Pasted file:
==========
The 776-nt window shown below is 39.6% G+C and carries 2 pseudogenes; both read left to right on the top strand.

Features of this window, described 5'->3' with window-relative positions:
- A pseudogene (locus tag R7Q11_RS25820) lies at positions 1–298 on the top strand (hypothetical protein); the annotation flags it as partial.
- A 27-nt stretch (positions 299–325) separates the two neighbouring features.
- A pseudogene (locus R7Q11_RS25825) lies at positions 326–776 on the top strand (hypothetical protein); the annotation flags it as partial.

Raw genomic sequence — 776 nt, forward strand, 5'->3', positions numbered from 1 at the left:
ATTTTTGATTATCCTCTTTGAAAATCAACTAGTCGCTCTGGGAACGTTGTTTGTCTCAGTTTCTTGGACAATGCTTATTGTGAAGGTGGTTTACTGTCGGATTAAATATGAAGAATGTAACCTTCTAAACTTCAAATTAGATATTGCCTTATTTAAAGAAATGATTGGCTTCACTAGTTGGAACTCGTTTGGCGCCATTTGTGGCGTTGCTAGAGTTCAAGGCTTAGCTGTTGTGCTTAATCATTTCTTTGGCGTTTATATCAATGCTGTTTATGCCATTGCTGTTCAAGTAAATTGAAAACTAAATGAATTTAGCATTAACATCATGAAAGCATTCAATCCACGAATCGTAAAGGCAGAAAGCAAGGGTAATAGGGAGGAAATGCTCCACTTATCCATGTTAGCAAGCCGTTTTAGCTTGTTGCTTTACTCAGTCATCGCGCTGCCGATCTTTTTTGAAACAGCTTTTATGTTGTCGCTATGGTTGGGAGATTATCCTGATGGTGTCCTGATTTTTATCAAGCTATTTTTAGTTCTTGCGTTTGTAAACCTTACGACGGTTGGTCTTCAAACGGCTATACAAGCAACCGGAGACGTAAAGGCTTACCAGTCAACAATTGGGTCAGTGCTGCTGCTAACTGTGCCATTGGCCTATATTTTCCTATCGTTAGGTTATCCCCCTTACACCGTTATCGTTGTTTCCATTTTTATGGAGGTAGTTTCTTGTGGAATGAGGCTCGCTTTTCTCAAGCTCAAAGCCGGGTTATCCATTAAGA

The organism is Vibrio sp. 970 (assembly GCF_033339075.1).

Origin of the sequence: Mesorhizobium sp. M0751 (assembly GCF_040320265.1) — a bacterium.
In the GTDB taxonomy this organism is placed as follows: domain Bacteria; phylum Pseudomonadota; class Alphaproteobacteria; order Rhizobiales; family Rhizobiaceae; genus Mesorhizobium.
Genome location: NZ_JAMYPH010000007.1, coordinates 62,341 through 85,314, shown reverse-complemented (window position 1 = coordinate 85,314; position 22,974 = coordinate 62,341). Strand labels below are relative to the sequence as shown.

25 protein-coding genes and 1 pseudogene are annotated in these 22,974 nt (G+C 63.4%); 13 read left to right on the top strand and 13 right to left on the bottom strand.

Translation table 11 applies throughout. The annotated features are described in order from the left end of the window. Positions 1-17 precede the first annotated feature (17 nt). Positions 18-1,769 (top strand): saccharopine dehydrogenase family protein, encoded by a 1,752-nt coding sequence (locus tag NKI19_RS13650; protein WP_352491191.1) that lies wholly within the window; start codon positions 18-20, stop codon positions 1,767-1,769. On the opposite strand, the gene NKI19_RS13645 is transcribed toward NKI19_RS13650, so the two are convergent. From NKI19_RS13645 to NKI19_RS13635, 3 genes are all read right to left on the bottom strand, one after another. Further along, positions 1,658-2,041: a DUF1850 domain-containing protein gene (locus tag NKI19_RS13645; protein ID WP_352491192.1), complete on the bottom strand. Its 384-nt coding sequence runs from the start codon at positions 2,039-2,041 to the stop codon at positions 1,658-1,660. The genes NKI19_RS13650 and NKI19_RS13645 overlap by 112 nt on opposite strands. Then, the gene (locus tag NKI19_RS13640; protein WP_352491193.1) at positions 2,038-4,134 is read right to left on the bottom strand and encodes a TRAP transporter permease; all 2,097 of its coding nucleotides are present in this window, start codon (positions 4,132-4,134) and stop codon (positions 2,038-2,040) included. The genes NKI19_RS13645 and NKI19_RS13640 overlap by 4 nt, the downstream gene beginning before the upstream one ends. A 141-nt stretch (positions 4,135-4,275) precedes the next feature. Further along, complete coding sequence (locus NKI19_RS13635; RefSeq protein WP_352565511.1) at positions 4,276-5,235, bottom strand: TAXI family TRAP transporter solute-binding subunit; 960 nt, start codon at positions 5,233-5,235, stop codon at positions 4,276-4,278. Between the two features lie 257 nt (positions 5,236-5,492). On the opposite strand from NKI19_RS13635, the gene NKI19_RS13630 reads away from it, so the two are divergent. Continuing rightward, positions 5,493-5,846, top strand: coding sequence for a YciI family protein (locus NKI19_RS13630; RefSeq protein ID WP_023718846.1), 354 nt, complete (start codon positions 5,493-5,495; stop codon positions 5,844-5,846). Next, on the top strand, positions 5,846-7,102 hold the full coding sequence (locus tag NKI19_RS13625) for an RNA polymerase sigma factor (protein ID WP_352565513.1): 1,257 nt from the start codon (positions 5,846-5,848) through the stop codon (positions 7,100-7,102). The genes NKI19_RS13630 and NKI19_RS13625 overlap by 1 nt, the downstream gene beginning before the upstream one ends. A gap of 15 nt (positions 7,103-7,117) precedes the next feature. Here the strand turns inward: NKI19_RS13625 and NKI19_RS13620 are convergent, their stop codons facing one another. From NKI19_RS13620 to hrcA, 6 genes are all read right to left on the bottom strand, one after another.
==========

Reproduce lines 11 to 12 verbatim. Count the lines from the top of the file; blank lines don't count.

Genome location: NZ_JAMYPH010000007.1, coordinates 62,341 through 85,314, shown reverse-complemented (window position 1 = coordinate 85,314; position 22,974 = coordinate 62,341). Strand labels below are relative to the sequence as shown.

25 protein-coding genes and 1 pseudogene are annotated in these 22,974 nt (G+C 63.4%); 13 read left to right on the top strand and 13 right to left on the bottom strand.